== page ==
Winter weather woes cause $70,000 loss

Kate Hampson

There is no snowfall that comes without cost. And as Topeka now knows, the more the snowfall, the higher the cost.

Weather is hard to predict months before it is going to happen. It can be assumed that winters are going to be cold and summers are going to be hot and humid, but precipitation isn’t as simple.

The university has the job of trying to predict how much snow is going to fall each year so that it can set the budget for snow removal. This time that guess was a little off as Kansas and much of the rest of the country saw snowfall unlike it had seen in years.

“We try to look at historical dates and the amount of snowfall we had last year during the winter,” said Bill Glatts, director of facility services at Washburn. ‘This year was obviously much more than last.”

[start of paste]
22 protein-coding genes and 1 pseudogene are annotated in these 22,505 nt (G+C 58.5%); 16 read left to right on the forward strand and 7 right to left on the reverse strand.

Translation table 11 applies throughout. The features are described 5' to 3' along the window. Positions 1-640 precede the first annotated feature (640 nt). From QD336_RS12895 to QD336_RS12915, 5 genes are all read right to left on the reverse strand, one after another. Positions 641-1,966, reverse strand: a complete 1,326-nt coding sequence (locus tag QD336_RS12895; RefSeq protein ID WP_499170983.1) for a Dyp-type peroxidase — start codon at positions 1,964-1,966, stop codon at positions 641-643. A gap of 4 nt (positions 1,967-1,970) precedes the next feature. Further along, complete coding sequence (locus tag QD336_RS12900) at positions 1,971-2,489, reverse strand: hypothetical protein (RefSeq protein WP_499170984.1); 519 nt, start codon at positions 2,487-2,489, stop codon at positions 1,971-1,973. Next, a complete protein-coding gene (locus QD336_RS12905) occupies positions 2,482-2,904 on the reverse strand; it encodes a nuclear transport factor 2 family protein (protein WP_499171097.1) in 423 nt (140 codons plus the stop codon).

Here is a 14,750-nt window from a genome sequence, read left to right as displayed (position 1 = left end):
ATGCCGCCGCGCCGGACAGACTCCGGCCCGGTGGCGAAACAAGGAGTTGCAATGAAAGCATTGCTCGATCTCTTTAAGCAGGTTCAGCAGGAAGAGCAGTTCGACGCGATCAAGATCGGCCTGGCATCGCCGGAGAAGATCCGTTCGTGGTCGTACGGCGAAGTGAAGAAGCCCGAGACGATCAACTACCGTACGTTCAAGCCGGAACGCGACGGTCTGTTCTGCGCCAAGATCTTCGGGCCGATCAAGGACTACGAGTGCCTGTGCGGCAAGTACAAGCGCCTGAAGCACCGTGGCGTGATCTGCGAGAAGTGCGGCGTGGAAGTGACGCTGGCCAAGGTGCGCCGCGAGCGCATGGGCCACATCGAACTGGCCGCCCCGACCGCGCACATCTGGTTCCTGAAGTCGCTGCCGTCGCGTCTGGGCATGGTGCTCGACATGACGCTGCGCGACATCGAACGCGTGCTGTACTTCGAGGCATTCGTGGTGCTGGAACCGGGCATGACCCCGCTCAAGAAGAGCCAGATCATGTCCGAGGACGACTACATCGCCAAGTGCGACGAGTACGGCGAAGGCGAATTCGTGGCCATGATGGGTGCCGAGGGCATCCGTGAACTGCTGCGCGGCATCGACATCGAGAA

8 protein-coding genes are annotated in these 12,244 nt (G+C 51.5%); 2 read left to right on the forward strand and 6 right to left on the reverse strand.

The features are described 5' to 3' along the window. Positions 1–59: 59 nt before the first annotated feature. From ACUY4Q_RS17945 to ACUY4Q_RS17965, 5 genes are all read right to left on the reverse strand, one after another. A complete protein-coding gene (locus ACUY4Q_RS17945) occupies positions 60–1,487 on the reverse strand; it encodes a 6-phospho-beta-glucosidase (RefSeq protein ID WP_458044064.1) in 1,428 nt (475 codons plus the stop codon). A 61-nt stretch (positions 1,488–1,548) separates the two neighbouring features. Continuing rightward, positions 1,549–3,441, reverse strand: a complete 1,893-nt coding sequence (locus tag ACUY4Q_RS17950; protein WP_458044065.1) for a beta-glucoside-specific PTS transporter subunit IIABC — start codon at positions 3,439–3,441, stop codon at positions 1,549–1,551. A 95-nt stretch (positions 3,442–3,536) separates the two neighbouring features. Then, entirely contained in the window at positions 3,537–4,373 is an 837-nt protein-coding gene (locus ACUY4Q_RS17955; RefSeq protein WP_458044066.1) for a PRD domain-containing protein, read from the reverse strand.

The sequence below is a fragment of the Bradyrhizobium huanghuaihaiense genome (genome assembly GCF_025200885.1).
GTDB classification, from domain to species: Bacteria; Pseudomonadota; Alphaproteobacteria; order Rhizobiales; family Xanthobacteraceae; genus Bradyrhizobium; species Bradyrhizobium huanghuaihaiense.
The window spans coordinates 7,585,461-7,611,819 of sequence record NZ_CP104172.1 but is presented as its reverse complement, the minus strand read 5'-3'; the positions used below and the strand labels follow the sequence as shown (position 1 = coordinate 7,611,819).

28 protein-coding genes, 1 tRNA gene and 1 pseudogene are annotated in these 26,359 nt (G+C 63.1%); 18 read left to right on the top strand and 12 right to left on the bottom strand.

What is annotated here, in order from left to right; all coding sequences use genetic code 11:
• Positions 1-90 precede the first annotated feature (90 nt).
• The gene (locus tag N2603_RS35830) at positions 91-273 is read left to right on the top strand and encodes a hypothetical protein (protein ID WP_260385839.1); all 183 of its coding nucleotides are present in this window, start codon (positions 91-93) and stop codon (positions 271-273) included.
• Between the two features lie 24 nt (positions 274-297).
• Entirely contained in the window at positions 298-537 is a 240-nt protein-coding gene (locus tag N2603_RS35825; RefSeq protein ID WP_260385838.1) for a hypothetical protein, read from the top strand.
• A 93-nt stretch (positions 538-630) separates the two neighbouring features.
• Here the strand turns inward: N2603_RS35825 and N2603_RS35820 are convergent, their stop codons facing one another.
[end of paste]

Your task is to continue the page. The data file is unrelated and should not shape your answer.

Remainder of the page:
This winter there has been a lot of snow. Between Dec. 22, 2009 and Jan. 8, 2010, Washburn spent $70,000 to cover the costs that came with the unstoppable flakes.

“We are responsible for clearing the sidewalks, including the perimeter sidewalk around campus, the parking lots and the roads,” said Glatts.

Facilities services isn’t just in charge of clearing the snow. The total cost also included pre-treating and retreating the sidewalks to make them safe to walk on. And although there is a plan after the snow has finished falling, it is hard to plan in advance.

“When we set our budget it is almost impossible to know how much snow to plan for and how much money we are going to spend,” said Glatts. “However there is a plan on how to efficiently remove the snow.”

The $70,000 wasn’t covered by the budget, but there are some options to get some of that money back. Since the snowfall in Topeka was declared as a State of Disaster Emergency, the Federal Emergency Management Agency may return some of the money to Washburn. Glatts says they are currently filing paperwork for a FEMA reimbursement.

As for the budget, at this point in time, it is not being readjusted until they find out if and how much money they will get back.

“I would hope that we don’t have to sacrifice anything in the future or make cutbacks,” said Glatts.